Adding transparency to graphene paper improves supercapacitor capacitance

April 27, 2015 by Lisa Zyga feature
(a, b) Photographs and (c) an SEM micrograph of the new material: flexible, freestanding, and transparent graphene paper. In (b), the Sun Yat-Sen University logo is clearly seen behind the transparent graphene sheet. Credit: Na Li, et al. ©2015 American Chemical Society

(Phys.org)—For the first time, scientists have integrated transparency into freestanding, flexible graphene paper (FFT-GP), and demonstrated that the new material can greatly improve the performance of supercapacitors.

"Freestanding flexible and transparent paper was synthesized for the first time, and the capacitance was improved by nearly 1000-fold compared with that of the laminated or wrinkled graphene-film-based ," Chengxin Wang, Professor at Sun Yat-sen (Zhongshan) University in Guangzhou, China, told Phys.org. "The capacitance for the supercapacitors based on FFT-GP is also at least ten times greater than previously reported values for transparent and flexible supercapacitors based on pure carbon materials. However, some carbon-based nontransparent supercapacitors still perform better than the FFT-GP-based transparent supercapacitor."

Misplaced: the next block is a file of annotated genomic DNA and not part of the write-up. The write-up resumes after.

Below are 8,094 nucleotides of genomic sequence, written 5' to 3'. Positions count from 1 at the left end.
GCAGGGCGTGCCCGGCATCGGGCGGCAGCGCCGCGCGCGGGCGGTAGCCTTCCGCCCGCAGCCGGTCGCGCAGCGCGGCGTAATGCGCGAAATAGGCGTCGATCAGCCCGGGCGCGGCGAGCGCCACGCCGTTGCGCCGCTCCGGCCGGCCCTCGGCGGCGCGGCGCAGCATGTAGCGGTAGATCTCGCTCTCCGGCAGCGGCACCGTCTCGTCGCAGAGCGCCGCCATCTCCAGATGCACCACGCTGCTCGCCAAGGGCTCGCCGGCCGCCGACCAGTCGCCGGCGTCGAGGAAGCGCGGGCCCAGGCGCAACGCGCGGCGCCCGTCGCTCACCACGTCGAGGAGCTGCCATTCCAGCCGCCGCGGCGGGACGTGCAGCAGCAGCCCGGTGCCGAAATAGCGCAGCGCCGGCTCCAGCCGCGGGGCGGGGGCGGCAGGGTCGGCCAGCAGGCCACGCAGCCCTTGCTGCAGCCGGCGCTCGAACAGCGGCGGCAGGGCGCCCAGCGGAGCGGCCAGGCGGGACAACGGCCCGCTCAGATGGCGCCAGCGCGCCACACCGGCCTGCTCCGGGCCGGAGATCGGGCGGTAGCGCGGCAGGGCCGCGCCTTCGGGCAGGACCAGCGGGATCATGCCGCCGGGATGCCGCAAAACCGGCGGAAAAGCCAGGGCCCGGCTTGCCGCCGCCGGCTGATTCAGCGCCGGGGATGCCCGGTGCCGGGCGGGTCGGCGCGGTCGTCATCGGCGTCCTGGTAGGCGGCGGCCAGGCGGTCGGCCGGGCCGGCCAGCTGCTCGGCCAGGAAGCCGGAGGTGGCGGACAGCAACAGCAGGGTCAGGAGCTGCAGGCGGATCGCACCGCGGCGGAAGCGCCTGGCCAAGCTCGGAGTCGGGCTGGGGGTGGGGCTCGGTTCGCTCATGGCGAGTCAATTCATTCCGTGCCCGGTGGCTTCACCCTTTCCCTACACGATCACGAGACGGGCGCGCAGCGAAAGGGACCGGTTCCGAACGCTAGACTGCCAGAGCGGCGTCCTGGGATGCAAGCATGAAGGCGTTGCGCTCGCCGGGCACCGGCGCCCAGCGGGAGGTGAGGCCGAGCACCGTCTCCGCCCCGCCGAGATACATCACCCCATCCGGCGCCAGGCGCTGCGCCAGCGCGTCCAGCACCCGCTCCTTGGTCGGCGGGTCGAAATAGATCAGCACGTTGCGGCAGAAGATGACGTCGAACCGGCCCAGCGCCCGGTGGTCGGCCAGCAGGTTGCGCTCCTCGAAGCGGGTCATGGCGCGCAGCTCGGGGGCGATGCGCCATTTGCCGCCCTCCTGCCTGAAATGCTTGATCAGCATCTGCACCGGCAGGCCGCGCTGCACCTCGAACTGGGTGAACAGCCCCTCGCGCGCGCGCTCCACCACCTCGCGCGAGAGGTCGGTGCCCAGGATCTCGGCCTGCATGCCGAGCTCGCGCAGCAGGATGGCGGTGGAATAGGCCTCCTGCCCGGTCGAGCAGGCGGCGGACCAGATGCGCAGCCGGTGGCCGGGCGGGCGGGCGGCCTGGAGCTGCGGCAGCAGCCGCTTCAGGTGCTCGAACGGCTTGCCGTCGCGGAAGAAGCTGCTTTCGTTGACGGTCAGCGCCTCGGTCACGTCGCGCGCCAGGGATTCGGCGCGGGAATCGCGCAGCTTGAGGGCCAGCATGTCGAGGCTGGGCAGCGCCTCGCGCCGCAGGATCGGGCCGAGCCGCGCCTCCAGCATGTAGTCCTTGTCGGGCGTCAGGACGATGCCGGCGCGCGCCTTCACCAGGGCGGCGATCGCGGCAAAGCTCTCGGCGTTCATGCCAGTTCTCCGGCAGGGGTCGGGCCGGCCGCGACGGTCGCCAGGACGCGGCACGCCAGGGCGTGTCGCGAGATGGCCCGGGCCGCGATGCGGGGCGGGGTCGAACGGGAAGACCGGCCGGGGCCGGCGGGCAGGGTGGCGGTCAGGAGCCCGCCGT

Wang and his coauthors have published a paper on the new material in a recent issue of Nano Letters.

The improved performance stems in large part from the prism-like graphene building blocks that the FFT-GP is made of. The hollow structures of the prism-like graphene that give the material its transparency also provide additional space for chemical reactions to occur compared to other materials. In addition, the aligned and interconnected prism-like structures provide a wide open freeway for ions and electrons to travel along, and the good charge transport leads to an overall better performance.

To make the new material, the researchers had to overcome the biggest obstacle facing the synthesis of thin, transparent graphene sheets, which is that the sheets fracture easily when being removed from their template. Here, the researchers used NaCl powder—essentially finely ground table salt—as the template for FFT-GP growth. Using a method called microwave plasma-enhanced chemical vapor deposition, the researchers created a "plasma atmosphere" of NaCl, carbon, and hydrogen. At the end of this process, the NaCl is allowed to recrystallize on a silicon substrate. These NaCl crystals serve as templates upon which graphene fragments form and grow into prism-like graphene, which can be peeled off the substrate using a razor blade.

Two supercapacitors placed across a smartphone screen demonstrate optical transparency while powering an LED. Credit: Na Li, et al. ©2015 American Chemical Society